A government shutdown is not the way to resolve budget issues and only creates uncertainty for the American people, according to U.S. Senator Mike Enzi, R-Wyo. Enzi co-sponsored bipartisan legislation today to prevent bloated, last-minute budget deals and the threat of an immediate end of government services, like not being able to send Social Security checks to those who need them. Enzi said the bill would force Congress to follow its own procedures for determining how to fund the federal government.
Sen. Rob Portman, R-Ohio, introduced the End Government Shutdowns Act, S.3434, which would create an automatic continuing resolution for any regular appropriations bill that is not passed, preventing lapses in government payments that would cause a government shutdown. Congress has failed to pass its regular appropriations bills by the October 1 deadline since 1997 and has only succeeded twice since 1985. By preventing an automatic government shutdown, the legislation would prevent large, omnibus spending bills that have become commonplace in recent years and lead to increased spending.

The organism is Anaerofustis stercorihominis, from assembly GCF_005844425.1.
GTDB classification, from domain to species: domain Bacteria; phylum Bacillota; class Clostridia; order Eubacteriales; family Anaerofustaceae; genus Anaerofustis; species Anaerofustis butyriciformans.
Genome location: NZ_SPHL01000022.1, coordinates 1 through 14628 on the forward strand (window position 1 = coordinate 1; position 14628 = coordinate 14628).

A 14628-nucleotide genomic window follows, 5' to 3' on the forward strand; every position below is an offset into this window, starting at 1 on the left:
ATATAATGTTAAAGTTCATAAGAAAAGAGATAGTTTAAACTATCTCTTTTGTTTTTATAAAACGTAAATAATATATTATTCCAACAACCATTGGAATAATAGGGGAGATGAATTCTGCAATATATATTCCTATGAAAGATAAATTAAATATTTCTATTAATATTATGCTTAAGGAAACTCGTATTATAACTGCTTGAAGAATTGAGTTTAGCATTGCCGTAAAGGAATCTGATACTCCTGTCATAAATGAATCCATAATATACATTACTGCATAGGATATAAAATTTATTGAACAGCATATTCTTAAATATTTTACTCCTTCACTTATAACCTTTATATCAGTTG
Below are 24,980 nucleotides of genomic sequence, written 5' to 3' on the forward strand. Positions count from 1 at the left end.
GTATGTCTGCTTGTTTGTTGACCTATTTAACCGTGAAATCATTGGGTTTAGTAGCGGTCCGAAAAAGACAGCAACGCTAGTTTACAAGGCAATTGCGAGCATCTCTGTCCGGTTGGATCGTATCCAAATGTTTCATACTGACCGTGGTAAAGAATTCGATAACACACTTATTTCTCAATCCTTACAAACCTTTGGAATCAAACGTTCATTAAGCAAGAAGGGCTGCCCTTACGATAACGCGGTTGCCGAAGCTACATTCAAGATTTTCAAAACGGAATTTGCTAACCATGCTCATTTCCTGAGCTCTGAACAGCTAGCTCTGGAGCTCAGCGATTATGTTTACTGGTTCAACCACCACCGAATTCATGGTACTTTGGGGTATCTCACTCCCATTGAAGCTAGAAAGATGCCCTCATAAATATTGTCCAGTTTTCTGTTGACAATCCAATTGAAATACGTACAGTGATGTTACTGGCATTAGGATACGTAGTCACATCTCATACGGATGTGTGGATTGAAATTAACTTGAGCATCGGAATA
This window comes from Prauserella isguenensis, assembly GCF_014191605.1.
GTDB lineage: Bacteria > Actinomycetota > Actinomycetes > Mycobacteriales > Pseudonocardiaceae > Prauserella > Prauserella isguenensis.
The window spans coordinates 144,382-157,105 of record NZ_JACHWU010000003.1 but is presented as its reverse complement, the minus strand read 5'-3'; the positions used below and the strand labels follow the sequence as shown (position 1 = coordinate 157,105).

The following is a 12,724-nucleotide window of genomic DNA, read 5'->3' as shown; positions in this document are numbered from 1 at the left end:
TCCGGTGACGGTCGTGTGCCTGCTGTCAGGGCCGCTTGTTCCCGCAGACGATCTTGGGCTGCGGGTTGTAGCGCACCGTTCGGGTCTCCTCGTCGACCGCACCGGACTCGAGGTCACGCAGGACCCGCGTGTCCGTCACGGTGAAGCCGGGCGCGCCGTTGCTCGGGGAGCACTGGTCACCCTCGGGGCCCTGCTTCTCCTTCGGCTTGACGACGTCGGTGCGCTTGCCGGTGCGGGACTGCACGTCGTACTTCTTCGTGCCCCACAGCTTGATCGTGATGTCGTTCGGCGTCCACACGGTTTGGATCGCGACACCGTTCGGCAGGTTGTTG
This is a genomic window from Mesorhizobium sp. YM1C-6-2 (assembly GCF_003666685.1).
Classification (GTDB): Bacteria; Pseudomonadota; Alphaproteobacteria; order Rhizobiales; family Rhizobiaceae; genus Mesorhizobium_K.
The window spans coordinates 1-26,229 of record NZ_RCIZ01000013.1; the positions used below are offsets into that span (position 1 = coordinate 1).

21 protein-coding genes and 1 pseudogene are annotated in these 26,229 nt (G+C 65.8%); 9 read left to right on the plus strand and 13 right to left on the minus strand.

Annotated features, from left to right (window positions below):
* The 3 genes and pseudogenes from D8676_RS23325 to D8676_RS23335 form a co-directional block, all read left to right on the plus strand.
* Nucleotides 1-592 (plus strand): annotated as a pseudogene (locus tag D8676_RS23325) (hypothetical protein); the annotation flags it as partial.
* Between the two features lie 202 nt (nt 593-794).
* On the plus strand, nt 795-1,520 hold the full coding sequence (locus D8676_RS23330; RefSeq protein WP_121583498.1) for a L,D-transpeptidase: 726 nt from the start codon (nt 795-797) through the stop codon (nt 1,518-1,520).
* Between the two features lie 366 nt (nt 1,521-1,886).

"When Congress ignores its own rules and procedures to accept a rushed spending agreement, all that is created is an environment of unpredictability and a massive bill with massive spending," said Enzi. "We're at the point where addressing our debt crisis should trump political considerations. Instead of coming together to figure out how to get our spending under control today, the Majority is forcing us to wait until after the November elections when we will be threatened with a government shutdown. Many members feel forced to support whatever comes to the table, no matter how unacceptable and unpalatable it may be."
The Portman bill would automatically extend government funding at the current level for 120 days and reduce funding by one percent every 90 days until Congress acts on appropriations bills. By removing the threat of a shutdown, Congress can work on a good product instead of huge omnibus bills, said Enzi.
"When you stop the destructive behavior, you create an environment where government can operate on budget and on time." Enzi said.
U.S. Senator John Barrasso, R-Wyo., also cosponsored the legislation.